by Horatius Bonar
"But now once in the end of the world hath he appeared to put away sin by the sacrifice of himself."—HEB. 9:26.
THIS verse states the end for which the Saviour of the world appeared. It was "to put away sin." This end he has accomplished. It is no longer a mere purpose, something future, but already finished. He has done that which he came into the world to do. He hath put away sin by the sacrifice of himself. That sacrifice was offered and accepted eighteen hundred years ago. And by that sacrifice sin was put away. If sin was not put away then, it certainly has not been put away since, nor can ever be. There remaineth no more sacrifice for sin; there is no other putting away of it. The offering up of that sacrifice, and the putting away of sin, are things now past. And both of these were finished together upon the cross. We have therefore glad tidings to proclaim to every sinner; glad tidings for thee, whosoever thou art, who readest these lines. Christ hath put away sin by the sacrifice of himself!
But in what sense has He put away sin? Not in the sense of putting it out of existence. He has not put it away so that it has ceased to be. It still exists, as you know, and perhaps lament. It exists in your heart, and exists in your life. It mingles in every thought of the one, and in every act of the other. To such an extent does it exist, that in God's pure all-seeing eye, there seems to be nothing in either but sin. The whole is nothing but one vast mass of sin. In this sense sin is not put away from any in the world that now is;—so far from it, that it overspreads the whole race of man, as widely as the waters of Noah's deluge overspread the earth. To that eye which takes in the whole of it at one glance, and sees the guilt of each man minutely and fully, so hateful a sight does this guilty world present, that the wonder is, that God does not put sin away by the destruction of every being on whom it appears. So awful a doom could only be stayed, even for a moment, by that sacrifice of himself, which Christ has offered up. This sacrifice is the only barrier between a guilty world and the wrath of an angry God. It is the only thing that prevents the vengeance of eternal fire being poured out for the instant destruction of this sinful earth.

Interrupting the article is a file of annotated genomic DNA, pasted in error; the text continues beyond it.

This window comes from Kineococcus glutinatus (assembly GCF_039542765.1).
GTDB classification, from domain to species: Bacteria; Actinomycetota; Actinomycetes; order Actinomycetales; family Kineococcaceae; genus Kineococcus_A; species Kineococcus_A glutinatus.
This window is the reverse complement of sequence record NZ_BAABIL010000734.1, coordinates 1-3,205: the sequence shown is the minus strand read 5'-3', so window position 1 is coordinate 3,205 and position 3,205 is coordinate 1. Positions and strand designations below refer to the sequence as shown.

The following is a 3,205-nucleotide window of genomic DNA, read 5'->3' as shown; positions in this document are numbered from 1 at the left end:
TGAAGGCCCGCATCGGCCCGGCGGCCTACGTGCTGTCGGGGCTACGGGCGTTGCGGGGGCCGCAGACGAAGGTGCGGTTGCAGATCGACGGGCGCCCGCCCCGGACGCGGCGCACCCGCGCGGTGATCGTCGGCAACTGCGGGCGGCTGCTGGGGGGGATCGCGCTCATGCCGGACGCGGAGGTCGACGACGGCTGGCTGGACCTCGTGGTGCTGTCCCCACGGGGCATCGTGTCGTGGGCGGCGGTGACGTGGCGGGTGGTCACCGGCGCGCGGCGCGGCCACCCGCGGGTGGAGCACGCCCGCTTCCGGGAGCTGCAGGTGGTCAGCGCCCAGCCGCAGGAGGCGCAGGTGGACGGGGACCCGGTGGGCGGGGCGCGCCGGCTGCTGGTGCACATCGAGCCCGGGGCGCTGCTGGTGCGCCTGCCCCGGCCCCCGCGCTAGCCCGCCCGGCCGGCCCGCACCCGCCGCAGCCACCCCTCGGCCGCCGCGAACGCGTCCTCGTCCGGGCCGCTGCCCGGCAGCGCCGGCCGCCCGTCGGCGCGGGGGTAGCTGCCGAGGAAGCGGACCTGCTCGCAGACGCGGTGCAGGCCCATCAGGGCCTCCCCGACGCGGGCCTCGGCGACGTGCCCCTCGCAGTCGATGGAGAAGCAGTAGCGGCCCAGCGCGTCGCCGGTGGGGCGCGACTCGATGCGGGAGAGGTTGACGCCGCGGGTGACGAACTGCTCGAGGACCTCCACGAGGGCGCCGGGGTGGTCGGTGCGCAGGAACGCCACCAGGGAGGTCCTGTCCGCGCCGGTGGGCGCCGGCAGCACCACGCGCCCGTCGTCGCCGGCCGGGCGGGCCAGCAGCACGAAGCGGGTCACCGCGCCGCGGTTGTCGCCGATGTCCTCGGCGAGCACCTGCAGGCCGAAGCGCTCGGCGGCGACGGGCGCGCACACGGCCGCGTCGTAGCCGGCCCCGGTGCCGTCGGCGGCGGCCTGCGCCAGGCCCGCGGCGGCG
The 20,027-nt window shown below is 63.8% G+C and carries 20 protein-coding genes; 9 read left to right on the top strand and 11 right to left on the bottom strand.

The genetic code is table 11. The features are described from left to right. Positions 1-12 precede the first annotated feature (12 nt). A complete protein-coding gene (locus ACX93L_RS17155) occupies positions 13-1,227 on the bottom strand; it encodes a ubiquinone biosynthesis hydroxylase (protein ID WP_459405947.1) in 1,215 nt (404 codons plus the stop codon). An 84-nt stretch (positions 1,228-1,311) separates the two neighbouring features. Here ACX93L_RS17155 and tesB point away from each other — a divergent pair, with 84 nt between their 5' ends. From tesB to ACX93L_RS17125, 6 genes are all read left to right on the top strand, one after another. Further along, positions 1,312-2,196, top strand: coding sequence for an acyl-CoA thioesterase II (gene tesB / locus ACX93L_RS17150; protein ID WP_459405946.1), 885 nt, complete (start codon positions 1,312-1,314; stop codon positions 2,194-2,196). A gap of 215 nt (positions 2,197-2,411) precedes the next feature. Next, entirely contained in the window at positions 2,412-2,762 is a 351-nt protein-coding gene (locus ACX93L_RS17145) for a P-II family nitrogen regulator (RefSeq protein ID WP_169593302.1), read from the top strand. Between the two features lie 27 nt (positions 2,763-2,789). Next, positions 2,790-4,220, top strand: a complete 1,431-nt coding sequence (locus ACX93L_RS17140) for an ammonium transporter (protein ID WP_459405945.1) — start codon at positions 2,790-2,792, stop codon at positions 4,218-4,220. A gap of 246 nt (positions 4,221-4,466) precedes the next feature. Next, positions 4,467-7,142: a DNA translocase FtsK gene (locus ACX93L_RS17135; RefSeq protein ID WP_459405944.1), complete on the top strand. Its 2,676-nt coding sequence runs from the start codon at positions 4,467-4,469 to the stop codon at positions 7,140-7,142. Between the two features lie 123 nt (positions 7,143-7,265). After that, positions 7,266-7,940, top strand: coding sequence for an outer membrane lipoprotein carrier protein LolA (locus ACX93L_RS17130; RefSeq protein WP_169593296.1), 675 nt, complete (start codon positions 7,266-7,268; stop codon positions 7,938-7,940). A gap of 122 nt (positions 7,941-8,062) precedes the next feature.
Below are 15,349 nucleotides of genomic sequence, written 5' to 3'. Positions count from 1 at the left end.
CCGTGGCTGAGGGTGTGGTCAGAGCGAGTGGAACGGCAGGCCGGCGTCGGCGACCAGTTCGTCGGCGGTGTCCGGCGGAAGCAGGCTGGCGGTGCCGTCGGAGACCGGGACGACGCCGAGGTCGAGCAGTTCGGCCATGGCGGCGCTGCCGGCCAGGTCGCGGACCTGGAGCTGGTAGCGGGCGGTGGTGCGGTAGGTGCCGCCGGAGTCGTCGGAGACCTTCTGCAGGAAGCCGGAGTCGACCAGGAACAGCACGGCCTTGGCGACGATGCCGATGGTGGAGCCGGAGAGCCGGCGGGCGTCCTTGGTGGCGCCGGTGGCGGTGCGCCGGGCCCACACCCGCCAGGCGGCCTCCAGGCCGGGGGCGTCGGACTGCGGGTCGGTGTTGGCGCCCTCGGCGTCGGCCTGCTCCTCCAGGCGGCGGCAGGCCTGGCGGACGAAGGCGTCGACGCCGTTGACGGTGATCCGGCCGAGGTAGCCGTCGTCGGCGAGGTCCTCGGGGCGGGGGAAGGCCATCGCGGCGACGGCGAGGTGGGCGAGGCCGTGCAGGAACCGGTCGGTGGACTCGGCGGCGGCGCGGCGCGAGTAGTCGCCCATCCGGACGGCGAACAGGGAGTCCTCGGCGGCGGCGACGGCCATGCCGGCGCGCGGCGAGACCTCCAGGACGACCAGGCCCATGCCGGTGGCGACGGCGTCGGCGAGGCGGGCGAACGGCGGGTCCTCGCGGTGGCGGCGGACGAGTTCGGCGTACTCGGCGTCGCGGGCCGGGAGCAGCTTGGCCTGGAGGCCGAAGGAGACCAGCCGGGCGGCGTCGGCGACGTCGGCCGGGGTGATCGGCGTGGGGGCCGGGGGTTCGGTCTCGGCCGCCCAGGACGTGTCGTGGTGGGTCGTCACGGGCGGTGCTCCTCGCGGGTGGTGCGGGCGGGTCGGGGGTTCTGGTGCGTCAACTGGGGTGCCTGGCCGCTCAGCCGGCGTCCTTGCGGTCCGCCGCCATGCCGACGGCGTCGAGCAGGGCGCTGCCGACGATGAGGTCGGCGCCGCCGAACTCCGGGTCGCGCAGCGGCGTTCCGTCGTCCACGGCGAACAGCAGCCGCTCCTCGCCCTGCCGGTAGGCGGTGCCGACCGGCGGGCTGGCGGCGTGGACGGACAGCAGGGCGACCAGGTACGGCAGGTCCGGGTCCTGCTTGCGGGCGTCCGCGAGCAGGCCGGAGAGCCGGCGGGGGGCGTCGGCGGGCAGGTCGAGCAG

Neither has Christ put away sin in such a sense that it cannot and will not be punished. Notwithstanding what he has done, it may be punished, and it is punished in the case of thousands and tens of thousands in the world of woe. Christ's death has not blotted hell out of being. It has not quenched the everlasting burnings, so as to make it an impossible thing that any sinner should ever feel them. He has done everything that is necessary to keep you, or any, even the guiltiest sinner upon earth, from going to hell. But hell still exists, and the work of Christ has not made it impossible that you should fall into it. And notwithstanding that work, the penalty of sin—of all your sin—may yet be inflicted on your soul there, even as at this very moment it is inflicted upon countless myriads of souls, once within the reach of mercy. Just read these two plain passages (and there are thousands of such) Eph. 5:3–6; Col. 3:5, 6; and beware of flattering yourselves that because Christ hath put away sin, you shall not be punished. On the contrary, while that precious fact proclaims that forgiveness is free to all—free to you just now, and as you are; nothing in the universe proclaims so loudly that escape from punishment is impossible, and condemnation inevitable, if you refuse what has thus been so generously provided. Even Christ himself, who was God clothed with our nature, behoved to die, because standing in the room of the guilty. And while this fact proclaims to us that none need to die for their own sins, since this mighty One has died for sin already, it also declares that none can possibly escape from death on whom any sin shall at last be found. For if it was punished when found upon the Son of God, though not his own, is there any being, even the highest in creation, that can escape, if even so much as one sin be found in him?